Wherever German Chancellor Angela Merkel goes, protests follow. So when she landed in Lisbon two days before the Southern European general strike on November 14, 2012, the international press expected similar scenes to that which took place in Athens when tens of thousands demonstrated against her visit to the Greek capital.
Unfortunately, the demonstration on that Monday afternoon only attracted a couple of hundred leftists under the banner “Fora Merkel!” – Merkel must go. Riot police and metal fences separated protesters from the Presidential Palace where Merkel met with members of the Portuguese cabinet.
In Athens, placards and posters read, “Merkel in Athens is like Hitler in Paris.” These would be echoed later in Cyprus where teenagers took to the streets earlier in 2013.
Outside the Presidential Palace in Lisbon, a small group of rebel clowns carried a Merkel effigy with a large swastika covering her torso. When protesters couldn’t break through the lines of riot police, they burnt the effigy. Interestingly, there were actually more police present at this small demonstration than on the day of the general strike itself, when protesters laid siege on parliament and even attempted to storm it. The message was clear: Merkel is worth protecting more than the institutions of Portuguese democracy.
If the Treaty of Maastricht is synonymous with the neoliberal Europe, then Merkel’s name will become synonymous with the break-up of Europe.
The world’s most powerful woman – if one is to believe Forbes – is a figure of deep-seated hatred in Southern Europe. Yet, she can rely on subservient heads of states. In the Greek press, Prime Minister Antonis Samaras and Deputy PM Evangelos Venizelos have been aptly labelled “Merkelitses” – Merkel’s followers. Most recently, Manuel Barroso stated: “We need many Germanys in Europe.”
End of the European project?
The fundamental changes occurring in the eurozone have put “Europe” as a political entity into question. Some commentators have argued that the casualties of the current crisis are the so-called “European project” and “European integration”. Previously on Al Jazeera, I wrote that if the Treaty of Maastricht is synonymous with the neoliberal Europe, then Merkel’s name will become synonymous with the break-up of Europe.
Both fall short of what is ultimately happening at the moment. Instead, Merkel has redefined the parameters of the European project. It was telling that Merkel didn’t mention the euro-crisis once during her election campaign but the day following the elections, she reiterated that she is everyone’s chancellor and added that the vote represents a clear mandate to pursue her European policy. The crux of this European policy is to create a new type of Europe, a Merkel-fied Europe.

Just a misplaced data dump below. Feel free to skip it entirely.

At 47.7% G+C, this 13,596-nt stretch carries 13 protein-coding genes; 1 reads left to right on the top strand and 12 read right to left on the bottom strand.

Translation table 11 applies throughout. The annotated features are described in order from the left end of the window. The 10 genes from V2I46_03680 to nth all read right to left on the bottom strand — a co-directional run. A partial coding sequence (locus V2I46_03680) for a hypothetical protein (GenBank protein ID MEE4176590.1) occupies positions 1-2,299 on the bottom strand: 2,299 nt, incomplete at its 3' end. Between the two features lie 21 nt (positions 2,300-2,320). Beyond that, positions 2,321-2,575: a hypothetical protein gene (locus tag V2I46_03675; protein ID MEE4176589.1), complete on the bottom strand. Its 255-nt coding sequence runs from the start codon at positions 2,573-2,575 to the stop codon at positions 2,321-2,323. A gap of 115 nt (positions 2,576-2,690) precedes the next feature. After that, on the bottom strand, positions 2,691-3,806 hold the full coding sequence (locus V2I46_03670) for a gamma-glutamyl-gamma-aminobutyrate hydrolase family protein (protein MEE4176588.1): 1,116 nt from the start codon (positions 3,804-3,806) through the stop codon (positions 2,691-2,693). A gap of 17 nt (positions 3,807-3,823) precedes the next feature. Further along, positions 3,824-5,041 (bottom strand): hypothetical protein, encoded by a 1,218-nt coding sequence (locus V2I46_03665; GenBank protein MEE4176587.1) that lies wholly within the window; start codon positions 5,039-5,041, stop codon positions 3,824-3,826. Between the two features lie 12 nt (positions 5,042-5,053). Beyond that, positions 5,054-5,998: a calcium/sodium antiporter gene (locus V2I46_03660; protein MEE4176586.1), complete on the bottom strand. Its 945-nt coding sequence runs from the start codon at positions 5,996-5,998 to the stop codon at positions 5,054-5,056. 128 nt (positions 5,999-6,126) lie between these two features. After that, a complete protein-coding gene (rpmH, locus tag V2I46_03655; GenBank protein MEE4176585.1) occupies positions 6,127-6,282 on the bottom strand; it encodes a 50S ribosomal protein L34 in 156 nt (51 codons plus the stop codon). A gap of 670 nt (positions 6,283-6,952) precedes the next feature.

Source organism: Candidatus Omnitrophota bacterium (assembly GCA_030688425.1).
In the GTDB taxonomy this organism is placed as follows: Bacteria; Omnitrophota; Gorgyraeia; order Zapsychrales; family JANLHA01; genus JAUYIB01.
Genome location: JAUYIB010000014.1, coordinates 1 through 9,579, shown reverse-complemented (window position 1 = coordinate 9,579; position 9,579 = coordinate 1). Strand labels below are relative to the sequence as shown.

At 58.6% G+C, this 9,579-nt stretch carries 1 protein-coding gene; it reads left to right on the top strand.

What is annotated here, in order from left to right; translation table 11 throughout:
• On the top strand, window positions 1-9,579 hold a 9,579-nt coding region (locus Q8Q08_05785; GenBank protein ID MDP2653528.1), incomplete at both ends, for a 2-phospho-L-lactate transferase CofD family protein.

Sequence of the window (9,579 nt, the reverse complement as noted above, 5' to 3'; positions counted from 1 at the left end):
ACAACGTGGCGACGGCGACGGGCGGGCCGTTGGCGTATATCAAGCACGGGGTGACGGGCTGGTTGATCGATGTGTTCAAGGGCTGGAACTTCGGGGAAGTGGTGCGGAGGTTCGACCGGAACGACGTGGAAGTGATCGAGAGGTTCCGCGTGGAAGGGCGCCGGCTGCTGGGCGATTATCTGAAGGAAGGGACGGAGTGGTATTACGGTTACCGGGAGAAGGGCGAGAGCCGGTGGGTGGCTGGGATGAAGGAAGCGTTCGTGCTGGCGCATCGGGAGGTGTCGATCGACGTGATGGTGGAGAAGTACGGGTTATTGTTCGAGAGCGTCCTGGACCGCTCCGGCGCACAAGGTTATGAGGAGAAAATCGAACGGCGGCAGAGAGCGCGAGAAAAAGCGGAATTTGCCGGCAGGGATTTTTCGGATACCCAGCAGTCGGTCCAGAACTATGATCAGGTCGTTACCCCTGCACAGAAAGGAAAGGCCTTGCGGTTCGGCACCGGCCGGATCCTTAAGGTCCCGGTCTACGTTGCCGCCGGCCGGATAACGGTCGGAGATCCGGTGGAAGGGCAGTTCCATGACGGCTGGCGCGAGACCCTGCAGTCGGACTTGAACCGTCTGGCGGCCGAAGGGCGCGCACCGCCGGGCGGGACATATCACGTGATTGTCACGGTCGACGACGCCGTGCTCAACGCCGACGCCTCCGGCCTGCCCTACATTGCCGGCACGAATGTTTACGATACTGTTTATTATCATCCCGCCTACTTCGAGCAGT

Merkel is shaping countries in her own image. With Germany’s exports accounting for more than 50 percent of Germany’s GDP, the New Europe will be Merkel’s paradise.
This Europe is not going to be based on any kind of US model. It will not need army bases all over the planet. It will not have to conquer half of the world like Britain once did. It will be based on high productivity and low wages. The devaluation of the euro, twinned with the high productivity of the German export industry and low labour costs, resulted in a competitive advantage for Germany’s export industry. It has created creditor nations in the centre and indebted states in the periphery complementary to the German model. As President of the Employers, Dieter Hundt said, “No European country unilaterally owns enough power and potential to compete with the strong and rising world regions. Either Europe will hold itself together against the USA, China and Russia or it won’t play any role in global politics.”
The Hartz-model developed by the SPD-Green coalition and optimised by Merkel is “alternativlos“[De] – without an alternative – as Merkel has stated time and again. Now it’s time to export it. Merkelmania will mean that no one will “live above their means” any longer. Merkel doesn’t want to solve the crisis of capitalism on its old terms. She wants to create a new kind of capitalism – on the ruins of the old welfare states and democracy. She cloaks this promise of a new world in the language of “European values” which amount to nothing other than Deutschmark-nationalism transposed to the European level.